Chocolate poisoning is the most commonly reported poisoning in dogs. There is an ingredient in chocolate that is toxic to dogs called theobromine (a bit like caffeine).
As a general rule dark high quality chocolate contains the most, but it is also contained in milk chocolate. Fatalities have been seen in dogs eating as little as 60g milk chocolate per kilo bodyweight. White chocolate is unlikely to cause theobromine poisoning, but the high levels of fat and sugar can still be harmful to dogs and should be avoided.
Theobromine mainly affects the guts, heart, central nervous system, and kidneys, and signs of theobromine poisoning will occur between four and 24 hours after your dog has eaten chocolate. You may see vomiting, diarrhoea, restlessness, hyperactivity and seizures
If you think your pet has eaten chocolate contact a vet immediately.
If possible give an idea of how much has been eaten and take along the wrapper.
Like chocolate, caffeine is a stimulant. Dogs are more sensitive to the effects of caffeine than people. A couple of laps of tea or coffee are unlikely to do any harm, but if your dog swallows a handful of coffee beans or tea bags they could be in danger. Signs and treatment of caffeine poisoning are similar to chocolate toxicity.
Alcohol is more toxic to dogs than to humans. Even small quantities of alcoholic drinks and food products may cause vomiting, diarrhoea, decreased coordination, central nervous system depression, difficulty breathing, tremors, blood changes, coma and even death. So, remember to keep alcohol well out of your dog’s reach.
Macadamia nuts can cause dogs to experience weakness, depression, tremors, vomiting and increased body temperature. Symptoms tend to appear within 12 hours and can last for approximately 12 to 48 hours. If you suspect your dog has consumed macadamia nuts note the possible quantity consumed and contact your vet.
Xylitol Artificial Sweetener
Xylitol is found in many foods including some sugar-free gums and sweets, diabetic cakes and diet/low sugar foods. It causes insulin release in many species (but not in humans) leading to potentially fatal hypoglycaemia (lowered sugar levels). Xylitol has also been linked to fatal acute liver disease and blood-clotting disorders in dogs.
Even small quantities can cause toxicity in dogs. Some sugar-free sweets and gums have very high amounts per piece. Early symptoms of xylitol poisoning include lethargy, vomiting and loss of coordination. Seizures may also occur.
If you think your dog has eaten any xylitol seek urgent veterinary advice.
Grapes & Raisins
Any quantity of grapes and raisins can be toxic to dogs and experts agree there is no safe quantity that dogs can eat. The toxic substance in grapes and raisins is unknown, but it can cause kidney failure in sensitive individuals. Dogs with underlying health conditions are at greatest risk and just one raisin can be severely toxic.
Cooking or baking doesn’t reduce the risk of poisoning so keep fruit cake, mince pies, fruit scones and hot cross buns out of reach.
Poisoning may initially result in vomiting and diarrhoea and subsequently in kidney failure (which may occur a few days after the initial effects).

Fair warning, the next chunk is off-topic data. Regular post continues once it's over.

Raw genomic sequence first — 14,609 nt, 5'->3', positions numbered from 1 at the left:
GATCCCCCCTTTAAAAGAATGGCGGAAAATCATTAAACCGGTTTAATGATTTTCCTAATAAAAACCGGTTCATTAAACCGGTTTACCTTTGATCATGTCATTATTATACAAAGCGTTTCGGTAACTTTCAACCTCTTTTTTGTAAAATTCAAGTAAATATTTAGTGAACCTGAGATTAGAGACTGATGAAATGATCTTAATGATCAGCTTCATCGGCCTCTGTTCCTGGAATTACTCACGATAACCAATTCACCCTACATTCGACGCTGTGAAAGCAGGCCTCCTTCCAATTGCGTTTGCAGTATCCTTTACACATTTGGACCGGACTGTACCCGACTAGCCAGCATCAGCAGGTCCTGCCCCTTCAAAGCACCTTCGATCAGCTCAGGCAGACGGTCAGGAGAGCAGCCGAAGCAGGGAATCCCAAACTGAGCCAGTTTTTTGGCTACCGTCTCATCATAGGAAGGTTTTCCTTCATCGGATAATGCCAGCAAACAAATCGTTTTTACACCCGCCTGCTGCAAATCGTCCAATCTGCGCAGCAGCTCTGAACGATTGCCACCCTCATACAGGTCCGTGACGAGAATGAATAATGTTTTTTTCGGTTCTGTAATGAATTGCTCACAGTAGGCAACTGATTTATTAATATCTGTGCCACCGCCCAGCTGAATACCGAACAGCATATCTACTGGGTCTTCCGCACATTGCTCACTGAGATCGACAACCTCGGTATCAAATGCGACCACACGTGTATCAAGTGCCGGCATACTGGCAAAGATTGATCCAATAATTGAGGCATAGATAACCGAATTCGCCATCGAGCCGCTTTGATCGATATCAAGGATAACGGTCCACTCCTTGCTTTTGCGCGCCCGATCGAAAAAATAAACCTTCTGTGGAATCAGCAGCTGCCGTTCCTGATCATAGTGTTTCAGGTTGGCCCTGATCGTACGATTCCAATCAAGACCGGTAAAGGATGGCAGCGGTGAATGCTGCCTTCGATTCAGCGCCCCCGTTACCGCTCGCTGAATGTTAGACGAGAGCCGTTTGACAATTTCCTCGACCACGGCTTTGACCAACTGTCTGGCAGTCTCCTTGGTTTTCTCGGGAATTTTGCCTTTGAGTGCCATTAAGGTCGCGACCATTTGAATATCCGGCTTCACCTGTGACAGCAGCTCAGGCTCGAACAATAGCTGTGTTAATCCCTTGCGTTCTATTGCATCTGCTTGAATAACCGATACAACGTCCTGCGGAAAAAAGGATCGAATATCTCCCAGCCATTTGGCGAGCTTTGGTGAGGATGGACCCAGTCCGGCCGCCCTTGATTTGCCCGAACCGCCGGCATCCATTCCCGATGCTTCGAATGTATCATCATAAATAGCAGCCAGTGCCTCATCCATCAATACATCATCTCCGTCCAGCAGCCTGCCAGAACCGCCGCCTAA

Always dispose of leftover food carefully and take care that dogs can’t access your food waste bin. Mouldy food, including bread, nuts and dairy products can be highly toxic for dogs and can make them very ill, and can even be fatal.
Onions and Garlic
Stomach and gut irritation, red blood cell damage and anaemia can result from eating any form of onions or garlic, including dehydrated onions, raw onions, cooked onions and table scraps containing cooked onions or garlic. Onions are particularly toxic and signs of poisoning often only occur a few days after your dog has eaten the vegetable.
Please be aware that lots of prepared foods may contain onion or garlic and can cause illness in dogs e.g. left-over pizza, takeaways, sauces and gravies contain onion or garlic powder.
If yeast dough is eaten by dogs it can cause gas accumulation in their digestive system as a result of the dough rising. This can be painful but it may also cause the stomach or intestines to become blocked.
Cheese contains enzymes that dogs have difficulty breaking down and eating large quantities can cause sickness and diarrhoea.
However, blue cheeses are particularly dangerous as many contain roquefortine C, which dogs are especially sensitive to. This can cause vomiting and diarrhoea and tremors, twitching, seizures and high temperature if eaten in large doses. Seek emergency veterinary advice if you think your dog has eaten blue cheese.
In the past giving a dog a bone was considered to be a good idea but they are have many potential risks. Dogs may choke on them, develop intestinal obstructions after swallowing pieces of bone, damage their teeth chewing them, or sustain internal injury as bone splinters can puncture your dog’s digestive tract.
If you do decide to give your dog a bone be sure to keep an eye on him while he tucks in and always avoid giving cooked bones, which splinter more easily, or small bones that could get stuck in their intestines. Large quantities of bone can often cause constipation, so try to monitor the amount your dog manages to eat.
Corn on the Cob
Dogs struggle to digest corn on the cob. If a whole cob is eaten, or even large chunks, it can cause an intestinal blockage due to its size and shape. Signs to look out for are vomiting, loss of appetite or reduced appetite, absence of faeces or diarrhoea and abdominal discomfort.